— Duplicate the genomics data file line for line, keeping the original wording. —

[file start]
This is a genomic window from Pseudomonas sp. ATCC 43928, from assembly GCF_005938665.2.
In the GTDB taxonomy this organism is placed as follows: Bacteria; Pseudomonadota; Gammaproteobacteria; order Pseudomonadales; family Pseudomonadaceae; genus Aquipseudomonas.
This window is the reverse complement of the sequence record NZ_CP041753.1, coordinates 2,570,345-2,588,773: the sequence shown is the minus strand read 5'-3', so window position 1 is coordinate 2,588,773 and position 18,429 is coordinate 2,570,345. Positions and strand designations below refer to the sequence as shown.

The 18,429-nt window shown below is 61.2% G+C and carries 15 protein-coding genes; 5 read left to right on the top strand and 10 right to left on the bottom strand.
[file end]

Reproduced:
This is a genomic window from Pseudomonas sp. ATCC 43928, from assembly GCF_005938665.2.
In the GTDB taxonomy this organism is placed as follows: Bacteria; Pseudomonadota; Gammaproteobacteria; order Pseudomonadales; family Pseudomonadaceae; genus Aquipseudomonas.
This window is the reverse complement of the sequence record NZ_CP041753.1, coordinates 2,570,345-2,588,773: the sequence shown is the minus strand read 5'-3', so window position 1 is coordinate 2,588,773 and position 18,429 is coordinate 2,570,345. Positions and strand designations below refer to the sequence as shown.

The 18,429-nt window shown below is 61.2% G+C and carries 15 protein-coding genes; 5 read left to right on the top strand and 10 right to left on the bottom strand.